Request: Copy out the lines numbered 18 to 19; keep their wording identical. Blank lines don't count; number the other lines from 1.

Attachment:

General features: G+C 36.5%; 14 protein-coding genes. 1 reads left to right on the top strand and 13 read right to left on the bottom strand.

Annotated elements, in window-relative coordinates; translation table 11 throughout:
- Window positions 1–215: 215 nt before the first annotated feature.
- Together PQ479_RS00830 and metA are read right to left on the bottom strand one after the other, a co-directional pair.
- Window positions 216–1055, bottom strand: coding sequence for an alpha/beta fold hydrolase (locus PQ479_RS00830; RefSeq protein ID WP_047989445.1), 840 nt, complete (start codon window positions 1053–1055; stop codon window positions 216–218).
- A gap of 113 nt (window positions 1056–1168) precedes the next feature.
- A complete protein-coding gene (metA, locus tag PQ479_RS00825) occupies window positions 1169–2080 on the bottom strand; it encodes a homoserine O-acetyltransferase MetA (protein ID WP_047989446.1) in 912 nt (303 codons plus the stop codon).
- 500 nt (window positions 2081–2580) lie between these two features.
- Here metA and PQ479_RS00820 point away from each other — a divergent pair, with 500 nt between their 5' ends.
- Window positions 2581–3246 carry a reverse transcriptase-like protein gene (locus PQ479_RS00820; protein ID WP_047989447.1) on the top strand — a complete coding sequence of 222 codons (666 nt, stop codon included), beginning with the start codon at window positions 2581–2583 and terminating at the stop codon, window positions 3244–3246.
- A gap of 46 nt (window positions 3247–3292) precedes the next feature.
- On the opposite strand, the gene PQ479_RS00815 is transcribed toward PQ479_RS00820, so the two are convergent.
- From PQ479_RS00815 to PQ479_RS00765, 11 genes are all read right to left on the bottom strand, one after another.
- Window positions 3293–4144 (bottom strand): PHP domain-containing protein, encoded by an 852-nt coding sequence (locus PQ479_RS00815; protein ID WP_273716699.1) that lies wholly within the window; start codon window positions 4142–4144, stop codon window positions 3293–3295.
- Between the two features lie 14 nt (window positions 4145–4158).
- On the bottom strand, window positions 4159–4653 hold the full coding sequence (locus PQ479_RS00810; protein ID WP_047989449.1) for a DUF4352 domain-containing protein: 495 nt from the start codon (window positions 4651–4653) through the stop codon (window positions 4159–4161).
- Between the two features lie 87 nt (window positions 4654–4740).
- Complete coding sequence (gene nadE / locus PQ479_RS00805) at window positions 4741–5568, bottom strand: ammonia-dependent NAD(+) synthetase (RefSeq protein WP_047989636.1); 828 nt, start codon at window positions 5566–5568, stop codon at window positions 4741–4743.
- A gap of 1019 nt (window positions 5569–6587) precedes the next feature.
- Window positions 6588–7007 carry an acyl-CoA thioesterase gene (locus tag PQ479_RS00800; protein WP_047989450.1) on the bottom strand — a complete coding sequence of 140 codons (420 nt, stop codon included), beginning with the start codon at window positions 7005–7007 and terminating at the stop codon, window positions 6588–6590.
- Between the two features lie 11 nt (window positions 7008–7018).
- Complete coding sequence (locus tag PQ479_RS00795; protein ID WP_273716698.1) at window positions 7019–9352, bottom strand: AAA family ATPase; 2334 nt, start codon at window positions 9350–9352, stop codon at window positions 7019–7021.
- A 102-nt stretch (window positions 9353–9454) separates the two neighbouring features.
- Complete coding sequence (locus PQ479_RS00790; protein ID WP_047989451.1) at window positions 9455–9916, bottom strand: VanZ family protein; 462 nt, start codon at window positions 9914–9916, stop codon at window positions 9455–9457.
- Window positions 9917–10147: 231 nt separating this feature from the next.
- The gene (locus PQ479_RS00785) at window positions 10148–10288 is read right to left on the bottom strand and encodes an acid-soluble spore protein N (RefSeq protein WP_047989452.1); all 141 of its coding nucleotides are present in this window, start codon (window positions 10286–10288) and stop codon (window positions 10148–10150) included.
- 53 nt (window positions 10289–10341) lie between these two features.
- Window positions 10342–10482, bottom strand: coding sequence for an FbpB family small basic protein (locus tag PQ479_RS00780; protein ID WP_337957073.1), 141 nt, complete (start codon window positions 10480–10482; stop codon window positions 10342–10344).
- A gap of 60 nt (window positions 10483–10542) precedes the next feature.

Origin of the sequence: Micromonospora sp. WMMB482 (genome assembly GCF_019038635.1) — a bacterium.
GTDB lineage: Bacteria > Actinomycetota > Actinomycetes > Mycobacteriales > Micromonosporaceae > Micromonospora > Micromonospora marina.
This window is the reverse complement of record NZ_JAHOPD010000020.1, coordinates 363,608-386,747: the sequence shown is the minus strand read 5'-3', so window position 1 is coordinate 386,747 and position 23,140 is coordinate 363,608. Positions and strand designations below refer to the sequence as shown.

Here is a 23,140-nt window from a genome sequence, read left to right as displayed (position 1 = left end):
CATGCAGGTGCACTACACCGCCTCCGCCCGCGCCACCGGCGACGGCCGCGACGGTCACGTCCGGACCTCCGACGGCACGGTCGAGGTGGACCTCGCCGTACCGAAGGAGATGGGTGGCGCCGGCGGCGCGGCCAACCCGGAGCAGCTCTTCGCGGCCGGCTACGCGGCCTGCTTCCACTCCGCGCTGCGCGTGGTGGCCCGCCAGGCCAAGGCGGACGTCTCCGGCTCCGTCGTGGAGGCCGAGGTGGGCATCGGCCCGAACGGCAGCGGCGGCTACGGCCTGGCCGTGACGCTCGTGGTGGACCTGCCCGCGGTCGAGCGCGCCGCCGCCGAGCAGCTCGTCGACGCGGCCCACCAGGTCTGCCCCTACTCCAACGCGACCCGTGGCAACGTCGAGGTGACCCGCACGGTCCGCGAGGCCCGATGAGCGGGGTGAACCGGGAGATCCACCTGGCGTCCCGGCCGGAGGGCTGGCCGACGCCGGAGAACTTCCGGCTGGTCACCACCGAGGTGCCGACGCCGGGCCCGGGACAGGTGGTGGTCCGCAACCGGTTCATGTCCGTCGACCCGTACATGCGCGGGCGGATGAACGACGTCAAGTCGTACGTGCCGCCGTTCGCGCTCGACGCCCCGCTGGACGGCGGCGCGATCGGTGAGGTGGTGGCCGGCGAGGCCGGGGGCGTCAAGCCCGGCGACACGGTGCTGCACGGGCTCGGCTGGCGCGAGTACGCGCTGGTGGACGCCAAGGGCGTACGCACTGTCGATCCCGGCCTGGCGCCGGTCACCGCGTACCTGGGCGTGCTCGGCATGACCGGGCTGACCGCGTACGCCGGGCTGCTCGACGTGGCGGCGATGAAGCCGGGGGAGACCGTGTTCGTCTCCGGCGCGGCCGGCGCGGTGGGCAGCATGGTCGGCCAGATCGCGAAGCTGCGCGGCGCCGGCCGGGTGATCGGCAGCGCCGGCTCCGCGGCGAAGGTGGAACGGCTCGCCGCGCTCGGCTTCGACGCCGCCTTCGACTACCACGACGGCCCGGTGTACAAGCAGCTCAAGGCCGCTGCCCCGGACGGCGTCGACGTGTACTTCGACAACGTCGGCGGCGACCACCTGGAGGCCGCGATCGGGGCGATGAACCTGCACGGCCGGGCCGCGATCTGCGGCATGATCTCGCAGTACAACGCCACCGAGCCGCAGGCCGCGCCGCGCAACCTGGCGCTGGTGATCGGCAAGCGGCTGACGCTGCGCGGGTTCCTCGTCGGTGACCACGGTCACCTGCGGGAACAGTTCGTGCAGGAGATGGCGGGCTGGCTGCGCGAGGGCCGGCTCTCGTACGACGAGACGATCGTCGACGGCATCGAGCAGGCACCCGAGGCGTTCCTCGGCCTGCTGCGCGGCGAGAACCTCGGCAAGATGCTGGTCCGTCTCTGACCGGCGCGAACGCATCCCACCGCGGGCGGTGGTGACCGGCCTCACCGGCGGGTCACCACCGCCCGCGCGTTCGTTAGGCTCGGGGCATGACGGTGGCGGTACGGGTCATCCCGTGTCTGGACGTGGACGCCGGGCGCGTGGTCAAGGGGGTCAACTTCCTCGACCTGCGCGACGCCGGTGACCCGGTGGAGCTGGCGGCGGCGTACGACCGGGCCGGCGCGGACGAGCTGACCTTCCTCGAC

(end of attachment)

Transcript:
- Complete coding sequence (gene nadE / locus PQ479_RS00805) at window positions 4741–5568, bottom strand: ammonia-dependent NAD(+) synthetase (RefSeq protein WP_047989636.1); 828 nt, start codon at window positions 5566–5568, stop codon at window positions 4741–4743.
- A gap of 1019 nt (window positions 5569–6587) precedes the next feature.